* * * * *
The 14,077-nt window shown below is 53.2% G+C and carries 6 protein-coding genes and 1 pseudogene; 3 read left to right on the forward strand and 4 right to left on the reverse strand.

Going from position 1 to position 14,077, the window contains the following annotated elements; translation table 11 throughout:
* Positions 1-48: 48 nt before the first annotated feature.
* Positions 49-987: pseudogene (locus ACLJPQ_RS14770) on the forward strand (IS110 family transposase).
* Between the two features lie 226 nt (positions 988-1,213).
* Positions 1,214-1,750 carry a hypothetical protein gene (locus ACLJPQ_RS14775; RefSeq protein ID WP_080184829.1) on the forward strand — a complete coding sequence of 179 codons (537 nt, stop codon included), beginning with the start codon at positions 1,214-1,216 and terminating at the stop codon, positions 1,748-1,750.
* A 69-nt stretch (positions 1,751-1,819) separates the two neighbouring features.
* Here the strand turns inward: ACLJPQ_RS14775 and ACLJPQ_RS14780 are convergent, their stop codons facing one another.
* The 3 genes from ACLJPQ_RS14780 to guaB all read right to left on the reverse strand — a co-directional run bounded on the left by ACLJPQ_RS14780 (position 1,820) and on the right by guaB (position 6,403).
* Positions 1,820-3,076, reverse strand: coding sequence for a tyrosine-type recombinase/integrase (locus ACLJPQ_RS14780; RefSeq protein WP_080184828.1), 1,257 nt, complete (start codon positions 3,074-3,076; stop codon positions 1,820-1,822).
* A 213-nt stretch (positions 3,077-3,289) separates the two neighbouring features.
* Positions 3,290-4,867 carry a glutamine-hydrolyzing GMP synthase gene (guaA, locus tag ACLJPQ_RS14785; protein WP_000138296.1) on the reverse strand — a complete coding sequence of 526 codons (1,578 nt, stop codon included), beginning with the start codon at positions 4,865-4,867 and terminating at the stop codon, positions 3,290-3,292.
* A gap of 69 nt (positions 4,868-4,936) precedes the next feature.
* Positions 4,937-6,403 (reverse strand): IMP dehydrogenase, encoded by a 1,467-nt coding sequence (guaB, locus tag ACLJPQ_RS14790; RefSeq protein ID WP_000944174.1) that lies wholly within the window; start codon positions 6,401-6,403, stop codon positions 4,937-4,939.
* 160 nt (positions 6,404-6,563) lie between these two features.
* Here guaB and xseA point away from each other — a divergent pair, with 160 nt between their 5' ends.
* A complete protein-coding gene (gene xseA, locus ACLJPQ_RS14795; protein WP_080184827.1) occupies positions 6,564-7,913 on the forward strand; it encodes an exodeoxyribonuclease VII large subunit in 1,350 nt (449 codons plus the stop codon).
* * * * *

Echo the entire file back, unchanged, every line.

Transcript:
The 14,077-nt window shown below is 53.2% G+C and carries 6 protein-coding genes and 1 pseudogene; 3 read left to right on the forward strand and 4 right to left on the reverse strand.

Going from position 1 to position 14,077, the window contains the following annotated elements; translation table 11 throughout:
* Positions 1-48: 48 nt before the first annotated feature.
* Positions 49-987: pseudogene (locus ACLJPQ_RS14770) on the forward strand (IS110 family transposase).
* Between the two features lie 226 nt (positions 988-1,213).
* Positions 1,214-1,750 carry a hypothetical protein gene (locus ACLJPQ_RS14775; RefSeq protein ID WP_080184829.1) on the forward strand — a complete coding sequence of 179 codons (537 nt, stop codon included), beginning with the start codon at positions 1,214-1,216 and terminating at the stop codon, positions 1,748-1,750.
* A 69-nt stretch (positions 1,751-1,819) separates the two neighbouring features.
* Here the strand turns inward: ACLJPQ_RS14775 and ACLJPQ_RS14780 are convergent, their stop codons facing one another.
* The 3 genes from ACLJPQ_RS14780 to guaB all read right to left on the reverse strand — a co-directional run bounded on the left by ACLJPQ_RS14780 (position 1,820) and on the right by guaB (position 6,403).
* Positions 1,820-3,076, reverse strand: coding sequence for a tyrosine-type recombinase/integrase (locus ACLJPQ_RS14780; RefSeq protein WP_080184828.1), 1,257 nt, complete (start codon positions 3,074-3,076; stop codon positions 1,820-1,822).
* A 213-nt stretch (positions 3,077-3,289) separates the two neighbouring features.
* Positions 3,290-4,867 carry a glutamine-hydrolyzing GMP synthase gene (guaA, locus tag ACLJPQ_RS14785; protein WP_000138296.1) on the reverse strand — a complete coding sequence of 526 codons (1,578 nt, stop codon included), beginning with the start codon at positions 4,865-4,867 and terminating at the stop codon, positions 3,290-3,292.
* A gap of 69 nt (positions 4,868-4,936) precedes the next feature.
* Positions 4,937-6,403 (reverse strand): IMP dehydrogenase, encoded by a 1,467-nt coding sequence (guaB, locus tag ACLJPQ_RS14790; RefSeq protein ID WP_000944174.1) that lies wholly within the window; start codon positions 6,401-6,403, stop codon positions 4,937-4,939.
* 160 nt (positions 6,404-6,563) lie between these two features.
* Here guaB and xseA point away from each other — a divergent pair, with 160 nt between their 5' ends.
* A complete protein-coding gene (gene xseA, locus ACLJPQ_RS14795; protein WP_080184827.1) occupies positions 6,564-7,913 on the forward strand; it encodes an exodeoxyribonuclease VII large subunit in 1,350 nt (449 codons plus the stop codon).